DP16634 Breaking the Commitment Device: The Effect of Home Equity Withdrawal on Consumption, Saving, and Welfare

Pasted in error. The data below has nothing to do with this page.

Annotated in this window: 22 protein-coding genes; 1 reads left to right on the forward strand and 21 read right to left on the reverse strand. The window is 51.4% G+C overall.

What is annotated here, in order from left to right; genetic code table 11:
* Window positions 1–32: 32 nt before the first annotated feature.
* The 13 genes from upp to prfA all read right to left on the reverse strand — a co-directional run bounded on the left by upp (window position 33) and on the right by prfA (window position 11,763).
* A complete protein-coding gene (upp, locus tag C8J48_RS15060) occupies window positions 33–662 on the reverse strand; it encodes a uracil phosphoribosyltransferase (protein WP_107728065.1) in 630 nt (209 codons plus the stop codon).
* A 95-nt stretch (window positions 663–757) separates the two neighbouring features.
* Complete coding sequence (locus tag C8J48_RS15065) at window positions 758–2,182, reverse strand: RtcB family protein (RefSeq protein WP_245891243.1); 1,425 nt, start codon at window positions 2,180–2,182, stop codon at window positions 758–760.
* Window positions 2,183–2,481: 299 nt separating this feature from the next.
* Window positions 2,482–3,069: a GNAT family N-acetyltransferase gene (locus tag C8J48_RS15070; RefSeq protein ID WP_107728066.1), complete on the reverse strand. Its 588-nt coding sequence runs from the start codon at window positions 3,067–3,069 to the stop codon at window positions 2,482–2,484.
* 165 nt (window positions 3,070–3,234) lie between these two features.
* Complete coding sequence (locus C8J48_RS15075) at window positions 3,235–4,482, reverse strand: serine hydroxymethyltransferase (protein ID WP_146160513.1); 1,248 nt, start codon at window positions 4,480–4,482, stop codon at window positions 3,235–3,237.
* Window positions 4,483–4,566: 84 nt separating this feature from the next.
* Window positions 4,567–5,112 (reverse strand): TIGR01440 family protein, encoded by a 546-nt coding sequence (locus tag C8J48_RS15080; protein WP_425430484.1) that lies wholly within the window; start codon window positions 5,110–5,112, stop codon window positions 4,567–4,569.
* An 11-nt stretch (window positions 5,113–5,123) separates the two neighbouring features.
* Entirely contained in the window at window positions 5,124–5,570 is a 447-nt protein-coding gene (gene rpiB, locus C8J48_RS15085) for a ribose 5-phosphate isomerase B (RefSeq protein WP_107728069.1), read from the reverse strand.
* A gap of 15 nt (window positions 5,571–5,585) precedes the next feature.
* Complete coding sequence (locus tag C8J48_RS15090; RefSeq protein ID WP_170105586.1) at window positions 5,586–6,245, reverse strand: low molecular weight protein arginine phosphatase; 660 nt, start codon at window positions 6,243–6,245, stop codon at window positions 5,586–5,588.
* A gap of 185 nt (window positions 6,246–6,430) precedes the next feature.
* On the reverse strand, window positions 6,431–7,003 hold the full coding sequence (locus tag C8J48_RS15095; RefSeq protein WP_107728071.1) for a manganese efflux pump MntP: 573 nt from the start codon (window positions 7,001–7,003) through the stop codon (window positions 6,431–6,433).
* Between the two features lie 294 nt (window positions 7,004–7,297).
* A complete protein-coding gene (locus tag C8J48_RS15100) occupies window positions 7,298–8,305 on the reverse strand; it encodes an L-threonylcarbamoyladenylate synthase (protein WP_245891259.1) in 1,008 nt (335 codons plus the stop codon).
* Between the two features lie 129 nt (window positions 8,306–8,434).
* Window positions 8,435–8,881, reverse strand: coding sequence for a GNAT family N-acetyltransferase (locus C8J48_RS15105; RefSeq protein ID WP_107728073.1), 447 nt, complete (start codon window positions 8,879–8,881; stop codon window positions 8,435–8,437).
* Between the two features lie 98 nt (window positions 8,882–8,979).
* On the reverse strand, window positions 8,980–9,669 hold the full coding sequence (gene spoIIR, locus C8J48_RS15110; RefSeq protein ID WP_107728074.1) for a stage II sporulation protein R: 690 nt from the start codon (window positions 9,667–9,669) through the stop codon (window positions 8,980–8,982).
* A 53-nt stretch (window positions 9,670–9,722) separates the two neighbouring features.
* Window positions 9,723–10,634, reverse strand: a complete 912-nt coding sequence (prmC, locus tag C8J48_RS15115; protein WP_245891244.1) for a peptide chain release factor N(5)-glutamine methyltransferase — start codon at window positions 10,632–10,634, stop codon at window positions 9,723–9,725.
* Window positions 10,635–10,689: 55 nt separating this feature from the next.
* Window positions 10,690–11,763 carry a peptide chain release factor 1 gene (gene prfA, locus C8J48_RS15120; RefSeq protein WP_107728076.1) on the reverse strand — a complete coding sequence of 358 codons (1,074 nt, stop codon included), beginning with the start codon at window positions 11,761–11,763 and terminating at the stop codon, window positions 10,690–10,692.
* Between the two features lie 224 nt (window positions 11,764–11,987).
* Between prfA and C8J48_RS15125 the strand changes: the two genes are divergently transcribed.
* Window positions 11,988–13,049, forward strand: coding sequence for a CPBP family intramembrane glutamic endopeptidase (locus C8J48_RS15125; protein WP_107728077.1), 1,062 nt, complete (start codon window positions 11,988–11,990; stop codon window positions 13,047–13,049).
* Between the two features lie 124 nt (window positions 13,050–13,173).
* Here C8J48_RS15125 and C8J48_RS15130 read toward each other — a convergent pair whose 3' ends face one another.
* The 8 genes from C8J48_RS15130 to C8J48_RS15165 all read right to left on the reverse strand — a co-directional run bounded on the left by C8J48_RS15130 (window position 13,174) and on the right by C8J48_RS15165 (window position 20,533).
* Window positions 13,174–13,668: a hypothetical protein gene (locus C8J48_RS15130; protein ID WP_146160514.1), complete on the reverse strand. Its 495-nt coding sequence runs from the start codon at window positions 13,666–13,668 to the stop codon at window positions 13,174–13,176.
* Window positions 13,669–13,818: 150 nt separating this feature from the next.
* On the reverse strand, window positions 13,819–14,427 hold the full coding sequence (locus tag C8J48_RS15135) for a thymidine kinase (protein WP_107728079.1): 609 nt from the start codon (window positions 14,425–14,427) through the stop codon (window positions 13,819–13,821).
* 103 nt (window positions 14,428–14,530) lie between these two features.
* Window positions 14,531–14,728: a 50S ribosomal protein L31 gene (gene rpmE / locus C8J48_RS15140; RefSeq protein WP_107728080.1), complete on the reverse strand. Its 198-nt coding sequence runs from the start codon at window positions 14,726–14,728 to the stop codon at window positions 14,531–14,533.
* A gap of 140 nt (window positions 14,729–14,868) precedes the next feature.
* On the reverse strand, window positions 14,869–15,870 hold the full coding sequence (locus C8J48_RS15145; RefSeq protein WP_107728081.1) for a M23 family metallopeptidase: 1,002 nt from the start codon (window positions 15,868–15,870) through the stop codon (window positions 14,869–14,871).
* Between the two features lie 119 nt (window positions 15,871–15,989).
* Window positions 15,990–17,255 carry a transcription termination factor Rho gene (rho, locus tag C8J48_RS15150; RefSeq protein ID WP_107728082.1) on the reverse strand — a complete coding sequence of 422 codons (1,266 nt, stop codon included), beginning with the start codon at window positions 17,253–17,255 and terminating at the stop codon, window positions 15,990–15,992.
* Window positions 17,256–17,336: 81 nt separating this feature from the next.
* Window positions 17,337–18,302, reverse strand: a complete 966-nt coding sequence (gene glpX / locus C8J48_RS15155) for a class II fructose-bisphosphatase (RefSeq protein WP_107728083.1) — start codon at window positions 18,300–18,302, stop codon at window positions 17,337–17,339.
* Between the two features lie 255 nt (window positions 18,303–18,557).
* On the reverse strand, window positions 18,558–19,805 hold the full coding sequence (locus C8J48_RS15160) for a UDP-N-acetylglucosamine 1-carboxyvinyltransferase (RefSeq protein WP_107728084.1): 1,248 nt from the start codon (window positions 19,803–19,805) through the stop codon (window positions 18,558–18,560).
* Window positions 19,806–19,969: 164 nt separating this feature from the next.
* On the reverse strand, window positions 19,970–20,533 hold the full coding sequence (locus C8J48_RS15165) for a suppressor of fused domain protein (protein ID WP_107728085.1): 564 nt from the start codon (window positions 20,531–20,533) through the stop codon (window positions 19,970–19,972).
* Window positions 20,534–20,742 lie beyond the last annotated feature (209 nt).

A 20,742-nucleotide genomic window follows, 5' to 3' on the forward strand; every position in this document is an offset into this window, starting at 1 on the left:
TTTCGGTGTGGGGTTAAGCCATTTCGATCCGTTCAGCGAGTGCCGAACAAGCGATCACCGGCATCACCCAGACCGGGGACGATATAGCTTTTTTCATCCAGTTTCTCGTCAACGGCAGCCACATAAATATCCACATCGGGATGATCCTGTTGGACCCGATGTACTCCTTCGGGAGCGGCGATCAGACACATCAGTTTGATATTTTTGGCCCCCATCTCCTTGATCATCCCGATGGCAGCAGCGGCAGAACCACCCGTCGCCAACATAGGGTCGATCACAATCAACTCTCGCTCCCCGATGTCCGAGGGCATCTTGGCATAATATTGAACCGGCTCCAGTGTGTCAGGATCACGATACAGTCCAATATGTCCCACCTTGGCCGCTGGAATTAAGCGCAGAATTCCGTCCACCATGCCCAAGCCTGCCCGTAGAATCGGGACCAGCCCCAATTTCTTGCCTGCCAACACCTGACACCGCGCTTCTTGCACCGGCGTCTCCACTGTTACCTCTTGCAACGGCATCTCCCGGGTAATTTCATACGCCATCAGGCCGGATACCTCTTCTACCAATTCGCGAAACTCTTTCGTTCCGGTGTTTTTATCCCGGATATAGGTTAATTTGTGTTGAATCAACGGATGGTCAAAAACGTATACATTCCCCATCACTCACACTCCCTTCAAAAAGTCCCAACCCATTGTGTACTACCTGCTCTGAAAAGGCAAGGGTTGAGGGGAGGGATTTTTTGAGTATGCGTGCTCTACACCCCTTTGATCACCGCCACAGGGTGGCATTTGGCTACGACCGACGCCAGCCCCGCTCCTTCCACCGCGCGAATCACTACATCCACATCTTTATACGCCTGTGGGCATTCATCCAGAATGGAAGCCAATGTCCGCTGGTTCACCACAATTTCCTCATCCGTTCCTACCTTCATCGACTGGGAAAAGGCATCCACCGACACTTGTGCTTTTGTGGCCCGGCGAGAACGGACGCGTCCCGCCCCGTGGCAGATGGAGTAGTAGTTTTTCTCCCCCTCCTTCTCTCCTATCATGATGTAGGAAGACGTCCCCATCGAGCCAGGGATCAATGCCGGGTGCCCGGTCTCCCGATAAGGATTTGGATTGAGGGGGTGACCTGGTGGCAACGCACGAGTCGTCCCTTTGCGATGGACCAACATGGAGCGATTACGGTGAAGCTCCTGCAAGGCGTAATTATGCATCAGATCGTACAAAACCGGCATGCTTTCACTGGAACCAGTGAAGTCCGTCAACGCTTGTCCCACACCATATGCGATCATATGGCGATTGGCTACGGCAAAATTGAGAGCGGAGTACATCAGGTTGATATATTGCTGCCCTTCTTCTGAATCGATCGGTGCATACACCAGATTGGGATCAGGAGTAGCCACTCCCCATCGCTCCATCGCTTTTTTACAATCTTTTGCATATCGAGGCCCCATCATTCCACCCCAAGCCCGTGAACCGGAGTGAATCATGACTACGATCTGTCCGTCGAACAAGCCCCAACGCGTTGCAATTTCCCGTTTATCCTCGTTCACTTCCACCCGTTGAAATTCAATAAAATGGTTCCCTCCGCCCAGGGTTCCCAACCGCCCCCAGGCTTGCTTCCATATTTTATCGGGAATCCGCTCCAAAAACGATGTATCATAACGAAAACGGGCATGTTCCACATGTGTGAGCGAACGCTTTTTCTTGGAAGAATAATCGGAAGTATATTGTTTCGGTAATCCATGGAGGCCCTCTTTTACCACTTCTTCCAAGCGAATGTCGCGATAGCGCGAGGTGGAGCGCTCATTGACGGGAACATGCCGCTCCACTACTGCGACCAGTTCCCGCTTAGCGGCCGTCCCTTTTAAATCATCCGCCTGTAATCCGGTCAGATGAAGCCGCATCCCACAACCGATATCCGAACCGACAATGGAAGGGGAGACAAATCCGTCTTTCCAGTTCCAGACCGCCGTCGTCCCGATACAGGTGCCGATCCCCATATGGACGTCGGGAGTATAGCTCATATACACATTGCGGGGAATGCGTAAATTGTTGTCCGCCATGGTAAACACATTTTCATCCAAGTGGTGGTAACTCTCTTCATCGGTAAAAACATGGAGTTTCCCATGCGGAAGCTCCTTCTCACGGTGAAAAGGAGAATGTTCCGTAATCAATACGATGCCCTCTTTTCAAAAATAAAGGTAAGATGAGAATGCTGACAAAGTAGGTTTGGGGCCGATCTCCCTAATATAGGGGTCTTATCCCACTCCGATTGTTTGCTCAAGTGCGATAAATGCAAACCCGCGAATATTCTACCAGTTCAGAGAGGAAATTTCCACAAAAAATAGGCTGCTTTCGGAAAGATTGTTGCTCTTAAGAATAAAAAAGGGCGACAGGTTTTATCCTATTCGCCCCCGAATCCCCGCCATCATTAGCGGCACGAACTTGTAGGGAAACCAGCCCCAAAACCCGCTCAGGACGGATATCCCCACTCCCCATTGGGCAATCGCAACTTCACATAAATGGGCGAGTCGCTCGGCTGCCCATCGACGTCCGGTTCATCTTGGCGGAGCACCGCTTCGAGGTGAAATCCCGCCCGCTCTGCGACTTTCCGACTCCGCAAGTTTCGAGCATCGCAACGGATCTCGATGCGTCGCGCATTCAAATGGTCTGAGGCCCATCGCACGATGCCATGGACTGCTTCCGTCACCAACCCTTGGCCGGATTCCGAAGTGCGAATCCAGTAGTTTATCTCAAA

This paper investigates the macroeconomic and welfare implications of permitting home equity withdrawal. We evaluate the trade-off between two opposing views: the benefit of improved consumption smoothing and the potential cost of weakened commitment. To disentangle their relative importance, we estimate a life-cycle model containing both channels. We find that the welfare cost of weakened commitment is substantial: approximately 1.7 times larger than the benefit of improved consumption smoothing. Both channels contribute equally to a 2.5 percentage point reduction in the personal saving rate. Welfare could be improved using state-contingent mortgages that better balance the trade-off between flexibility and commitment.